Front Cover
 Front Matter
 Title Page
 Table of Contents
 List of Illustrations
 On the pleasures derived from the...
 A glance at the invisible...
 Sea anemones
 Edible crab: shore crab, spider...
 Hermit crabs
 Exuviation of crustacea (the phenomena...
 Prawns and shrimps
 Acorn-barnacles: ship-barnacle...
 Phyllodoce laminosa (the laminated...
 The fan-amphitrite
 The common mussel
 Terebella figulas (the potter)
 Acalephae (medusa, or jelly-fi...
 Doris eolis
 The crab and the dainty beggar
 The pholas, etc. (rock-borers)
 The sea-mouse
 Star-fishes, etc.
 The sea-cucumber
 The aplysia, or sea-hare
 Serpula and sabella
 The solen, or razor fish
 A gossip on fishes, including the...
 On the formation of marine...
 Glossary of scientific terms
 Back Cover

Title: Glimpses of ocean life, or, Rock-pools and the lessons they teach
Full Citation
Permanent Link: http://ufdc.ufl.edu/UF00003135/00001
 Material Information
Title: Glimpses of ocean life, or, Rock-pools and the lessons they teach
Alternate Title: Rock-pools and the lessons they teach
Physical Description: 379, <4> p., <12> leaves of plates : ill. ; 18 cm.
Language: English
Creator: Harper, John.
Leighton, John, 1822-1912 ( Binding designer )
Publisher: T. Nelson and Sons
Place of Publication: London
New York
Publication Date: 1860.
Subject: Marine animals -- Juvenile literature.
Seashore ecology -- Juvenile literature.
Animal behavior -- Juvenile literature.
Seashore animals -- Juvenile literature.
Natural history -- Juvenile literature.
Bldn -- 1860.
Literature for Children
Spatial Coverage: England -- London.
Scotland -- Edinburgh.
United States -- New York -- New York.
England -- London.
Scotland -- Edinburgh.
United States -- New York -- New York.
General Note: Binding design signed: "JL" (John Leighton)
General Note: Includes index.
General Note: Publisher's advertisements precede and follow text.
General Note: Electronic version available on the World Wide Web as part of the PALMM Project "Preservation and Access for American and British Children's Literature, 1850-1869 (NEH PA-23536-00)".
Funding: Brittle Books Program
Funding: Preservation and Access for American and British Children's Literature, 1850-1869 (NEH PA-23536-00).
Funding: Preservation and Access for American and British Children's Literature, 1870-1889 (NEH PA-50860-00).
 Record Information
Bibliographic ID: UF00003135
Volume ID: VID00001
Source Institution: University of Florida
Holding Location: Baldwin Library of Historical Children's Literature in Special Collections, George A. Smathers Libraries
Rights Management: All rights reserved, Board of Trustees of the University of Florida.
Resource Identifier: aleph - 002231181
notis - ALH1549
oclc - 00542252
oclc - 47967430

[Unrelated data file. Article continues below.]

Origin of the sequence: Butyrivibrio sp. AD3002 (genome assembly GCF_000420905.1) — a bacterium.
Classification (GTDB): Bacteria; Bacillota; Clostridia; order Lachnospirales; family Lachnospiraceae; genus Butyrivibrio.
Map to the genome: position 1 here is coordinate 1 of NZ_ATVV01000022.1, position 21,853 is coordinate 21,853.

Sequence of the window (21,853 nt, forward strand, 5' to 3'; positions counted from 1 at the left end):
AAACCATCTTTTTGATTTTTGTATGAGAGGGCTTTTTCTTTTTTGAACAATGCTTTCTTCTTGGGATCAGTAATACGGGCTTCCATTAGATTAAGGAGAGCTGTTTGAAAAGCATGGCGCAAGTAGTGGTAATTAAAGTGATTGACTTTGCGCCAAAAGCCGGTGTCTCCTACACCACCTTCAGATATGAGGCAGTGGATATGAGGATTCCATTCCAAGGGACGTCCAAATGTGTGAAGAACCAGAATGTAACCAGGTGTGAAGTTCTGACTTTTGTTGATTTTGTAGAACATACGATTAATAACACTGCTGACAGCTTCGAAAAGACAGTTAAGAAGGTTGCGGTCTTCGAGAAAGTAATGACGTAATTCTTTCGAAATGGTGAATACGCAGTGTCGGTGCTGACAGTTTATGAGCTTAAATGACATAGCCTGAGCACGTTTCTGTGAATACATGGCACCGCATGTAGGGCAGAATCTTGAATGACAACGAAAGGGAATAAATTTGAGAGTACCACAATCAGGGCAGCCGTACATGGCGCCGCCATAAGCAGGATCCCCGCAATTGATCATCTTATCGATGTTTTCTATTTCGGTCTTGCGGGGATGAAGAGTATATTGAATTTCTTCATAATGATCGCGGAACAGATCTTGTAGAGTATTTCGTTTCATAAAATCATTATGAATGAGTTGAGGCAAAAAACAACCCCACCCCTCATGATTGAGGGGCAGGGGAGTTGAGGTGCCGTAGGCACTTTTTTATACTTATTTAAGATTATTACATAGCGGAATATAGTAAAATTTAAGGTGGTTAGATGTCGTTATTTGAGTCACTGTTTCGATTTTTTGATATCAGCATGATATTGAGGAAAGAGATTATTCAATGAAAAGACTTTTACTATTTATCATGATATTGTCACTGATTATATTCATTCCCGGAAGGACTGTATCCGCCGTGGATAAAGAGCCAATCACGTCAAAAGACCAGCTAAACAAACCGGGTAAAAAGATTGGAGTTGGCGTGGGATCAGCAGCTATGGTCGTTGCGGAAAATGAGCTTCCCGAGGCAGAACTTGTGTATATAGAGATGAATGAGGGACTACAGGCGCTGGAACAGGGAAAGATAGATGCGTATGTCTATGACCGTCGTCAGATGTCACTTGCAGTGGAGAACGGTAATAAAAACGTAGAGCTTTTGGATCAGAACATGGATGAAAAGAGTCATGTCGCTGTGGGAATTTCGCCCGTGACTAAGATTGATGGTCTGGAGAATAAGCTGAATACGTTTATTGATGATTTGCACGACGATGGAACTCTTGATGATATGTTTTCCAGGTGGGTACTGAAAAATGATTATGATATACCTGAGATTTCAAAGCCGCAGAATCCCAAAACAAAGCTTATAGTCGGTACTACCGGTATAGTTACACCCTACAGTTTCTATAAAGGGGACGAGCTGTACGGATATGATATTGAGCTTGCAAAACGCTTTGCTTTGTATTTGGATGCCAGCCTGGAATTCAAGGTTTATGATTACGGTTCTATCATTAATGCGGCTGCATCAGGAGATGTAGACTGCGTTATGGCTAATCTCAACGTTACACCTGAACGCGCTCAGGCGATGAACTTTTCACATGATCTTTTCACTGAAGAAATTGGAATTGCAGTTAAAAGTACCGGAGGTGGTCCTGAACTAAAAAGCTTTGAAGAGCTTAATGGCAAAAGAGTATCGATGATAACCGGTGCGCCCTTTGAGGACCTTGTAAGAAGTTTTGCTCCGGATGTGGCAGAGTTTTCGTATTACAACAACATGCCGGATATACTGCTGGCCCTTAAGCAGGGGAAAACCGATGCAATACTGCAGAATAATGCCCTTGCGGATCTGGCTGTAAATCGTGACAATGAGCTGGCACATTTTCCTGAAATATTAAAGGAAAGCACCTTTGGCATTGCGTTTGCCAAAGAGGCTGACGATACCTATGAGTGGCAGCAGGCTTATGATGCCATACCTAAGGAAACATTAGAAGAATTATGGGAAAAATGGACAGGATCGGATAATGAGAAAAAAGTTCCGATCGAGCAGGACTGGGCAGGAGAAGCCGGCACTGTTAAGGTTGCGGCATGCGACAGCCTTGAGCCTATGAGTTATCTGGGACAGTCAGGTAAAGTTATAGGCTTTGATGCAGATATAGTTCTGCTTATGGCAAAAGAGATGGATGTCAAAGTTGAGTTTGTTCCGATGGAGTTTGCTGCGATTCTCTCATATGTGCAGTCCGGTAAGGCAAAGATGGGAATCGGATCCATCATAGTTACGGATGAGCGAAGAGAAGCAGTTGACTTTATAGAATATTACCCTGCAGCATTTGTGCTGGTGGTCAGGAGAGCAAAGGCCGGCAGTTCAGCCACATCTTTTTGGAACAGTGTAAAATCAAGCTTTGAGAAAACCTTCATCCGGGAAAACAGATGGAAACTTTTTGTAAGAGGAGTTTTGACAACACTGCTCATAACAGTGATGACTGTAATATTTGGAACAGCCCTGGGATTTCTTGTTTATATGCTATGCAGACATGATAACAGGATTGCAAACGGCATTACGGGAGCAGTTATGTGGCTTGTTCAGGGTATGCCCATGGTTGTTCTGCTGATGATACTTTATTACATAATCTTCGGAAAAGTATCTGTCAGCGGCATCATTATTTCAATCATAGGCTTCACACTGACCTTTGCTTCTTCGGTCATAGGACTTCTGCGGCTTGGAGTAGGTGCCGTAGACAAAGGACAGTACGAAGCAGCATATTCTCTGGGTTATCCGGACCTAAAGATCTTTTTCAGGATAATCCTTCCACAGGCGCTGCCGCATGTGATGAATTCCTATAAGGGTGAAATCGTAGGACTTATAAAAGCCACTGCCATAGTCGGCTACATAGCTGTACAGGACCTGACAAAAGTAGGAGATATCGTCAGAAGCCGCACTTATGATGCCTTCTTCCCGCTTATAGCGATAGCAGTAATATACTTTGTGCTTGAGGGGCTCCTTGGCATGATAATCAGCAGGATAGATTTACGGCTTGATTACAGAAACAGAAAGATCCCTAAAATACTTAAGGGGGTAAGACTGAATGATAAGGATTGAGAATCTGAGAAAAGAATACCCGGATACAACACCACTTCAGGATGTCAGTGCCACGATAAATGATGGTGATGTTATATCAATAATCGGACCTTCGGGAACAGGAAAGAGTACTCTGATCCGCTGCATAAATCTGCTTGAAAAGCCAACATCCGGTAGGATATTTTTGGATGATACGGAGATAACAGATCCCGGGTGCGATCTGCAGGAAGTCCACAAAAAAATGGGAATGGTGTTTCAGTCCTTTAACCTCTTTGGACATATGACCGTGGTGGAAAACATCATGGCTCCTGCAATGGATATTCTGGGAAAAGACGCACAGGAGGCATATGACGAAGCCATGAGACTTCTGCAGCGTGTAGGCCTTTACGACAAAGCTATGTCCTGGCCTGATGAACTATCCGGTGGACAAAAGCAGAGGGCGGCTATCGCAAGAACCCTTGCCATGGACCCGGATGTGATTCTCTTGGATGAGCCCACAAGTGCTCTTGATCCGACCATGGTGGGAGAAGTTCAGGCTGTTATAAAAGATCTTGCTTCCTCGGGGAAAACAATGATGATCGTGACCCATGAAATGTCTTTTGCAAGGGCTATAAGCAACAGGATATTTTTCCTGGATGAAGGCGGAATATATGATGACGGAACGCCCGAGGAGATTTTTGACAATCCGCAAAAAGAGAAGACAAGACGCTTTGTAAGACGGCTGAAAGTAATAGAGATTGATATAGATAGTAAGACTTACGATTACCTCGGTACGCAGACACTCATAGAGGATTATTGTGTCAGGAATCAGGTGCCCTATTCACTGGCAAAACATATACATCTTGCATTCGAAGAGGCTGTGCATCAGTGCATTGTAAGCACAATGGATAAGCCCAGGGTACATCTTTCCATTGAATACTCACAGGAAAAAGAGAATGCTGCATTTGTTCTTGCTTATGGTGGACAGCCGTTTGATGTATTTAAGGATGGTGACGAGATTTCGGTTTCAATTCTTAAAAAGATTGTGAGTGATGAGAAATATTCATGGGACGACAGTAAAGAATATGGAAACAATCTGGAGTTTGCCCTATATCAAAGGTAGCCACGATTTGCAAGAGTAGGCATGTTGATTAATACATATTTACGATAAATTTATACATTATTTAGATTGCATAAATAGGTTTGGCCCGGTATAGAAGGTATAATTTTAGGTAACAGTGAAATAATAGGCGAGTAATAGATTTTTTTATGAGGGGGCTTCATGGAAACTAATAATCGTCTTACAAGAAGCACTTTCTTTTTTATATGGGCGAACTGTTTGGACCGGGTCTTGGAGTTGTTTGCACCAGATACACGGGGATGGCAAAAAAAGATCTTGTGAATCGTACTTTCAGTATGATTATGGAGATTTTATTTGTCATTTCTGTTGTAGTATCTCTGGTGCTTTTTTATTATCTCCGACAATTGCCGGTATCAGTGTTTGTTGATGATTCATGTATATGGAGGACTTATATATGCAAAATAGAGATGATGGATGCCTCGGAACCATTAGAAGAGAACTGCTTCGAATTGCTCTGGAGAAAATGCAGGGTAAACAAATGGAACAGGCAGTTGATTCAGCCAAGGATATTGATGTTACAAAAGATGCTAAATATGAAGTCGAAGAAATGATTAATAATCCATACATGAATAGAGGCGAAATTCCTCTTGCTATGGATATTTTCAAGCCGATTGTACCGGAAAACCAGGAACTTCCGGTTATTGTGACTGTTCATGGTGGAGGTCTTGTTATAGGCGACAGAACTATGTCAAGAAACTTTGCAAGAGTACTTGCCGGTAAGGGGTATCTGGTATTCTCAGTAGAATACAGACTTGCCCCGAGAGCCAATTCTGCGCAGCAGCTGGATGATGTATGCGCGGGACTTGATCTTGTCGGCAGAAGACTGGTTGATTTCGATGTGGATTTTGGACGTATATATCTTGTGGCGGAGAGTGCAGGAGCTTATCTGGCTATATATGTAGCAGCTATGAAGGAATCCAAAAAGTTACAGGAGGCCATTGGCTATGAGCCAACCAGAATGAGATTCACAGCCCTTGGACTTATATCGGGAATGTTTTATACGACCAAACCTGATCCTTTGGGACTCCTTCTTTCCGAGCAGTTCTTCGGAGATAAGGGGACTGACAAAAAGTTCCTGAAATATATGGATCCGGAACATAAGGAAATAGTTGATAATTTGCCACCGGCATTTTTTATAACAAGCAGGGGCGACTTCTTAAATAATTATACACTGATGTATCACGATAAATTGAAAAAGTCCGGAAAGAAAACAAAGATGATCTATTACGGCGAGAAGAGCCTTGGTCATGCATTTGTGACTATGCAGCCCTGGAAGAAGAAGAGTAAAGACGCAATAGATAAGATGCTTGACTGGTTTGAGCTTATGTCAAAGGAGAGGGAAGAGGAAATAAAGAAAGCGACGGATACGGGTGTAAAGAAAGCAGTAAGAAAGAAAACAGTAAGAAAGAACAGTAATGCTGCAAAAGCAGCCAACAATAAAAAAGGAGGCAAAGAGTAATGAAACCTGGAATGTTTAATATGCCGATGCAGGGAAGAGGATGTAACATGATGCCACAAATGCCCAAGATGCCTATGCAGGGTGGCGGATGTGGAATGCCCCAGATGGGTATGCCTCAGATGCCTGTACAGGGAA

notis - AAA4148
oclc - 50398517

Table of Contents
    Front Cover
        Page 1
        Page 2
    Front Matter
        Page 3
        Page 6
        Page 4
        Page 5
    Title Page
        Page 7
        Page 8
    Table of Contents
        Page 9
        Page 10
        Page 11
        Page 12
        Page 13
        Page 14
    List of Illustrations
        Page 15
        Page 16
    On the pleasures derived from the study of marine zoology
        Page 17
        Page 18
        Page 19
        Page 20
        Page 21
        Page 22
        Page 23
        Page 24
        Page 25
        Page 26
    A glance at the invisible world
        Page 27
        Page 28
        Page 29
        Page 30
        Page 31
        Page 32
        Page 33
        Page 34
        Page 35
        Page 36
        Page 37
        Page 38
        Page 39
        Page 40
        Page 41
        Page 42
        Page 43
        Page 44
    Sea anemones
        Page 45
        Page 46
        Page 47
        Page 48
        Page 49
        Page 50
        Page 51
        Page 52
        Page 53
        Page 54
        Page 55
        Page 56
        Page 57
        Page 58
        Page 59
        Page 60
        Page 61
        Page 62
    Edible crab: shore crab, spider crab, etc.
        Page 63
        Page 64
        Page 65
        Page 66
        Page 67
        Page 68
        Page 69
        Page 70
        Page 71
        Page 72
        Page 73
        Page 74
        Page 75
        Page 76
        Page 77
        Page 78
        Page 79
        Page 82
        Page 83
        Page 84
        Page 85
        Page 86
        Page 87
        Page 88
    Hermit crabs
        Page 89
        Page 90
        Page 91
        Page 92
        Page 93
        Page 94
        Page 95
        Page 96
        Page 97
        Page 98
        Page 99
        Page 100
        Page 101
        Page 102